You may love your shiny new MacBook Pro, but that doesn’t mean it’s perfect. While macOS running on original Apple hardware is less prone to technical issues when they do crop up finding solutions can be difficult. 

One issue that always seems to come back over the years is spotty WiFi connections. In other words, your MacBook either keeps dropping its wireless connection or refuses to connect in the first place. 

Table of Contents
    A MacBook Pro on top of its box

    We’ve scoured the collective wisdom of the internet, added a strong dash of our own, and brought together the advice most likely to get your MacBook Pro back on the information superhighway.

    Is It a WiFi Issue?

    This may seem like an obvious question, but is your MacBook Pro really having an issue related to the WiFi connection? If the WiFi connection icon shows that you’re hooked into the local network, but internet performance is spotty or only some websites work, then chances are the problem isn’t with the WiFi connection itself. 

    Wifi router

    Those sorts of issues are outside the scope of this article. If you need help with your internet, check out our article on the subject. Below we’ll only be looking at potential solutions to WiFi connection problems.

    Basic Housekeeping

    Before you start panicking and looking up arcane voodoo rituals to get the WiFi back on, start with the obvious and simple housekeeping steps that can often resolve problems by themselves.

    First, make sure that your MacBook has been updated to the latest version of macOS. Then reboot your Mac, and restart your router. It’s also a good idea to unplug everything from the USB/Thunderbolt ports to eliminate any third-party culprits.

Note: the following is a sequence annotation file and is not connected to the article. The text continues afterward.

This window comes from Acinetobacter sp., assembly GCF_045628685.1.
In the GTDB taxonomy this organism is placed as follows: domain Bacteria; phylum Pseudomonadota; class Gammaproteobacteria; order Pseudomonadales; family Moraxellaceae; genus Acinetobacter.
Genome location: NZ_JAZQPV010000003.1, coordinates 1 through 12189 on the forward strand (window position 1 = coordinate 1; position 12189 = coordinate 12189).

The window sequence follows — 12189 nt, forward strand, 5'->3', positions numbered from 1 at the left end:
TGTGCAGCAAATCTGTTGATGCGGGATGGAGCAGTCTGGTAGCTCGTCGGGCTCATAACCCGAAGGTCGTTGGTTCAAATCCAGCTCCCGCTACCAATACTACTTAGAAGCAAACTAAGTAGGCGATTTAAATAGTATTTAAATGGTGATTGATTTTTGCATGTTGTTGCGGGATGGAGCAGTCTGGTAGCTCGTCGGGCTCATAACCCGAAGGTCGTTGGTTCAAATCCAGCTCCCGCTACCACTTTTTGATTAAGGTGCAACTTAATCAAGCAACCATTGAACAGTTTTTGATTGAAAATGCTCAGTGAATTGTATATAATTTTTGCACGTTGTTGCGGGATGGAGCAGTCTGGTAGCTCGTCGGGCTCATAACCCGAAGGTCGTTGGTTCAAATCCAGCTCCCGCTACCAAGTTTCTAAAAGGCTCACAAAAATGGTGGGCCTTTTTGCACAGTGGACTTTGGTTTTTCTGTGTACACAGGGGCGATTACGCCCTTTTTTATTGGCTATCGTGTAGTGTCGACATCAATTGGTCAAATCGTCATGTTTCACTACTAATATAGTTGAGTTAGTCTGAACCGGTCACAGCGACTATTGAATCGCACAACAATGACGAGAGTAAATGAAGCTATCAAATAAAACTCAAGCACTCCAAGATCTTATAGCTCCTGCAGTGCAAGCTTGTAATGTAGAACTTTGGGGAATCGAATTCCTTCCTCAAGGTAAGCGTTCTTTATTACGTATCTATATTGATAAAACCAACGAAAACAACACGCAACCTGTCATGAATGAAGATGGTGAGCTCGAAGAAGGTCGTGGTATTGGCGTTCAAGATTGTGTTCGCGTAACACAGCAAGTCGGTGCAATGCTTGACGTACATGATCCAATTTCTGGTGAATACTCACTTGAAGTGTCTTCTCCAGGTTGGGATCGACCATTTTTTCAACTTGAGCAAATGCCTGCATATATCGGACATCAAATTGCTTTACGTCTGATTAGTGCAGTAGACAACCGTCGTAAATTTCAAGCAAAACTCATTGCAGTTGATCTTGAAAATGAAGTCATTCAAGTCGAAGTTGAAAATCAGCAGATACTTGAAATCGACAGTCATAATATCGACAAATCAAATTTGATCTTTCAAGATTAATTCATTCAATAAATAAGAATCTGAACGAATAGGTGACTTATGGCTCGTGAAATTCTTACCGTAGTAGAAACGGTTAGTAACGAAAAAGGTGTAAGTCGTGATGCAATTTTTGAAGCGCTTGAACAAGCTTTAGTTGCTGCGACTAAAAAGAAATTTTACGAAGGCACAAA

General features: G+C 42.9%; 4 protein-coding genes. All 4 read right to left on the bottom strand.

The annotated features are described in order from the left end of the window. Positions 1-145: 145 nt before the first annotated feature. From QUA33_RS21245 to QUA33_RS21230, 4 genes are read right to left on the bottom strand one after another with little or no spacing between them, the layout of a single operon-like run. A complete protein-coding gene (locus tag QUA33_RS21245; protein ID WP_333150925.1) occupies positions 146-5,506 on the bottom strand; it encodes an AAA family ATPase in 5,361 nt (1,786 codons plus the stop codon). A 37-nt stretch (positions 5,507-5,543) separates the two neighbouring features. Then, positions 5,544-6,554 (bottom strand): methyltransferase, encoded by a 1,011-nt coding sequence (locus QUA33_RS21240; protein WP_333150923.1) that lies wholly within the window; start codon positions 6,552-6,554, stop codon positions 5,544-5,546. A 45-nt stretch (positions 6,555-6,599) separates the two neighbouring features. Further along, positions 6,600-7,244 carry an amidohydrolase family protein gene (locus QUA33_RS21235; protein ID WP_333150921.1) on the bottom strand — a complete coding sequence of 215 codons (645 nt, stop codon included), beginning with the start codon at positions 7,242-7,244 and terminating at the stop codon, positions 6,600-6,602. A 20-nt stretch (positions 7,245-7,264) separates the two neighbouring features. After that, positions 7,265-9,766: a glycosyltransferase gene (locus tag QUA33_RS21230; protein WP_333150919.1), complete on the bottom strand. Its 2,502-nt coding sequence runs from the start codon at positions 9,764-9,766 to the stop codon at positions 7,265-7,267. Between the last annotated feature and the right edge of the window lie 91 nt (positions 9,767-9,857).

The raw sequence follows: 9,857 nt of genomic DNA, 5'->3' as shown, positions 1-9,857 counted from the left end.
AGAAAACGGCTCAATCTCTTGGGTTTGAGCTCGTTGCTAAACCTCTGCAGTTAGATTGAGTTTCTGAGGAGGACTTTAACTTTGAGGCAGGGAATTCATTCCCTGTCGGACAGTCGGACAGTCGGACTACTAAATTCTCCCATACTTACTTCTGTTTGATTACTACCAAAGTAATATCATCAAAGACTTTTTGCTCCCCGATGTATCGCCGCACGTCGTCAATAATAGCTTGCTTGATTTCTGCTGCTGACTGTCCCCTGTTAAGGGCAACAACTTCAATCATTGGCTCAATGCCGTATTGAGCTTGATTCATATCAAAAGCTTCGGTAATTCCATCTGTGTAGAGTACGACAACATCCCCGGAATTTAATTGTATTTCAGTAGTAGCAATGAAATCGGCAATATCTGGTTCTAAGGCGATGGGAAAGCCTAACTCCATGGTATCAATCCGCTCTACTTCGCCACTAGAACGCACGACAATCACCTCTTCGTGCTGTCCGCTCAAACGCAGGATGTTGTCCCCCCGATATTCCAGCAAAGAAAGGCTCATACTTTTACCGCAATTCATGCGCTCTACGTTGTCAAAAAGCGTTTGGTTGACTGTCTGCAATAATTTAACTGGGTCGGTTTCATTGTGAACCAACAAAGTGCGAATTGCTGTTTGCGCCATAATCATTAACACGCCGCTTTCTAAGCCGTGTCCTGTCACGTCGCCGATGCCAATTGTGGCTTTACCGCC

Feather duster and household cleaners

    Pay Attention To macOS Wifi Recommendations

    When you connect to a WiFi network using macOS, the computer will run a few standard checks on the connection to make sure it’s working properly. If there are any problems, you’ll see a list of recommendations pop up in the WiFi menu. Try to resolve any of these listed issues first. If the problem persists after following the proposed advice, continue with the investigation.

    The WiFi Diagnostic Tool

    If you do determine that the problem is related to the WiFi, then a good place to start is by using the macOS Wireless Diagnostic Tool. 

    • Simply hold the option button and click on the WiFi icon. 
    Wireless Diagnostics in Wifi menu
    • Click on Open Wireless Diagnostics and then run the diagnostic itself by following the wizard. 
    Wireless diagnostics window
    • If the tool should find something systematic, it will list the issue and you can look them up specifically. If the problem is intermittent, you may find that the diagnostic tool won’t find anything. In which case, the investigation continues.